Justice’s Hyperdrama Coachella show sets the bar for electronic music performances — again

Electronic music’s favourite rockstars are back.

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Justice at Coachella 2024

Justice, Coachella 2024. Photo by Amy Sussman/Getty Images for Coachella

For the past few years, the idea of a rock show and an electronic music show have become increasingly synonymous. Dance music stars like Kaskade and Illenium are filling the same stadiums that Foo Fighters are touring this summer, applying production rigs that are just as fiery and laser-filled.

But one electronic group has bridged the gap exceptionally.

They’re called Justice. And they bridge this gap at Coachella.

Every time Gaspard Augé and Xavier de Rosnay have released a new album, from in 2007 to Hyperdrama, due out this Friday, April 26, they’ve celebrated with a live set at Coachella.

For their previous two albums, they played Coachella in the year following the album’s release dates. Fans had months to engage with the new music before experiencing their live show.

This time, like with the first album, the people at the festival were among the first in the world to experience the full power of their new music. It was loud. It was glitzy. It was a spectacle. It was a marked set for tens of thousands of attendees.

Gaspard and Xavier don’t need to do stage dives or light guitars on fire. From the moment they first appeared at Coachella’s Sahara tent in 2007, everything about their show from the sound to the lighting to the stage setup employed the type of epic collaboration that only bands can accomplish. This year was no different.

They kicked things off, as always, with a rendition of their ultimate classic: Genesis. It’s the only thing their fans want to hear at the beginning of their set. It’s the long-awaited signal that a new era of Justice has arrived.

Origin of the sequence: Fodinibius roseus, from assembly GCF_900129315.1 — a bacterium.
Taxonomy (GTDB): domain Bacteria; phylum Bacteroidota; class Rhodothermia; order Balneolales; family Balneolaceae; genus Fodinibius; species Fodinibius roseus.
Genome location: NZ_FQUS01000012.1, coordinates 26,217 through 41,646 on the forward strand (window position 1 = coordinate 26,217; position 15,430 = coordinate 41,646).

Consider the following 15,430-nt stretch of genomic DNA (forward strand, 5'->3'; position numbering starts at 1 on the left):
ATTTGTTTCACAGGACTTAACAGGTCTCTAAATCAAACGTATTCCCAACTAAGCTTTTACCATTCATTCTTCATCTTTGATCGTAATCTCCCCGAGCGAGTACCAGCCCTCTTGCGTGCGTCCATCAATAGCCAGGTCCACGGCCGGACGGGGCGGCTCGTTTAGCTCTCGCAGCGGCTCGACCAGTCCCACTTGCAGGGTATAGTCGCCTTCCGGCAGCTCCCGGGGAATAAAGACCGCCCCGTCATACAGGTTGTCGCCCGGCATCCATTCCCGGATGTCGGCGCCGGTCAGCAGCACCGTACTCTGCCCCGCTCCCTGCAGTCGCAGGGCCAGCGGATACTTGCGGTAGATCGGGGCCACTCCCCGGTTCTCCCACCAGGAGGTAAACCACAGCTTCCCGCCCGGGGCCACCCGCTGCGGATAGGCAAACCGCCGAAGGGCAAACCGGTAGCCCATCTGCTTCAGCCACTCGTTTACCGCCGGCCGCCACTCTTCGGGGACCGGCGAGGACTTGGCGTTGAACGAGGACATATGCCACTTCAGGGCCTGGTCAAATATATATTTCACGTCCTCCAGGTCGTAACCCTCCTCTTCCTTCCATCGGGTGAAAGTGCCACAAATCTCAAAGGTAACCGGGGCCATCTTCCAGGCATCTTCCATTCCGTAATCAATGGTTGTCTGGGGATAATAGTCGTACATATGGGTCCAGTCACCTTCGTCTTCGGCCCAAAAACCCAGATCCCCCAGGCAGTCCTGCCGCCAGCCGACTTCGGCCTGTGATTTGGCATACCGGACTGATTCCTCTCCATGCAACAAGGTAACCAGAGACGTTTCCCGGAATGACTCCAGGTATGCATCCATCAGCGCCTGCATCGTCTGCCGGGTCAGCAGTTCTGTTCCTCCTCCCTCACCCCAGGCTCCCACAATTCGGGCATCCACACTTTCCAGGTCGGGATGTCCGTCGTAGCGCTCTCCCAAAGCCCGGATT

Throughout the show, they pieced together reworked hitters like Love S.O.S, The Party and D.A.N.C.E. Those familiar tracks generated a relieved roar from the crowd. But when they dropped tracks from the new album, the relief turned into euphoria. New music is here, and Justice delivered it with punchy, distorted drops that felt like the sound was ripping through the night sky.

Photo by Amy Sussman/Getty Images for Coachella

This is one thing that differentiates Justice’s live dynamic as a band. Where electronic acts often create wild original imagery for their shows that fills up massive LED screens, bands generally use screens to highlight the members themselves and then create custom lighting rigs. This is why Justice now plays at the Coachella Stage or Outdoor Theater. Sahara Tent is big enough to handle the Justice crowd, but the production is too stable with the giant screens.

Justice’s light show strobed, shifted and flashed with sheer intensity. They switched from white to prismatic from second to second. Sometimes, the strobes flashed downwards and Gaspard and Xavier remained stoic, effortlessly exuding cool in their white suits as the desert wind blew dust around them. It was a rare set where you didn’t know whether you wanted to watch or dance.

But that’s Justice’s sweet spot. It’s dance music, but they hook your attention with Genesis and don’t let go until they take you on an extraordinary journey wherein you visit Kevin Parker (only the recording of his voice on One Night/All Night; he unfortunately didn’t show up to sing) and then ends with drum ‘n’ bass and hard style.

Dance music fans who walked by to hear the last few tracks in those uptempo genres would have come running. Rock fans who saw the light show moving in line with the distortion also would have come running. Because as rock and electronic music become closer and closer, Justice will always be there to demonstrate how they were never so different in the first place.


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